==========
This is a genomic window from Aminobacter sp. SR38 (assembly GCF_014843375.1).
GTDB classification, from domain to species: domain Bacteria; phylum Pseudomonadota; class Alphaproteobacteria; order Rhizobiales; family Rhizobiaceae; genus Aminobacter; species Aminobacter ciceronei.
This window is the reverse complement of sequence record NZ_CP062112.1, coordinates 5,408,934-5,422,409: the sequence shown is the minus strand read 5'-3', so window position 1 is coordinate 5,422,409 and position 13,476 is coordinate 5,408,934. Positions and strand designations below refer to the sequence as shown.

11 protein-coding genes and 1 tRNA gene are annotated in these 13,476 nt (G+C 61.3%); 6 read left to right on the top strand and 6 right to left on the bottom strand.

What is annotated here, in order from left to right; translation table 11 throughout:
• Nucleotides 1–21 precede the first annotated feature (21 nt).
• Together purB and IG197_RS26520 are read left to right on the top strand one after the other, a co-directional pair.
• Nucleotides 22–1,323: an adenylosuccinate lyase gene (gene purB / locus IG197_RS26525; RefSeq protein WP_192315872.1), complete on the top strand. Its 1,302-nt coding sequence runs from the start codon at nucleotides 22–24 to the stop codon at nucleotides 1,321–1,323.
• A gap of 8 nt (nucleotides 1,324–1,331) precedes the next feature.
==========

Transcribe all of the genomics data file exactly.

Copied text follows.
This is a genomic window from Aminobacter sp. SR38 (assembly GCF_014843375.1).
GTDB classification, from domain to species: domain Bacteria; phylum Pseudomonadota; class Alphaproteobacteria; order Rhizobiales; family Rhizobiaceae; genus Aminobacter; species Aminobacter ciceronei.
This window is the reverse complement of sequence record NZ_CP062112.1, coordinates 5,408,934-5,422,409: the sequence shown is the minus strand read 5'-3', so window position 1 is coordinate 5,422,409 and position 13,476 is coordinate 5,408,934. Positions and strand designations below refer to the sequence as shown.

11 protein-coding genes and 1 tRNA gene are annotated in these 13,476 nt (G+C 61.3%); 6 read left to right on the top strand and 6 right to left on the bottom strand.

What is annotated here, in order from left to right; translation table 11 throughout:
• Nucleotides 1–21 precede the first annotated feature (21 nt).
• Together purB and IG197_RS26520 are read left to right on the top strand one after the other, a co-directional pair.
• Nucleotides 22–1,323: an adenylosuccinate lyase gene (gene purB / locus IG197_RS26525; RefSeq protein WP_192315872.1), complete on the top strand. Its 1,302-nt coding sequence runs from the start codon at nucleotides 22–24 to the stop codon at nucleotides 1,321–1,323.
• A gap of 8 nt (nucleotides 1,324–1,331) precedes the next feature.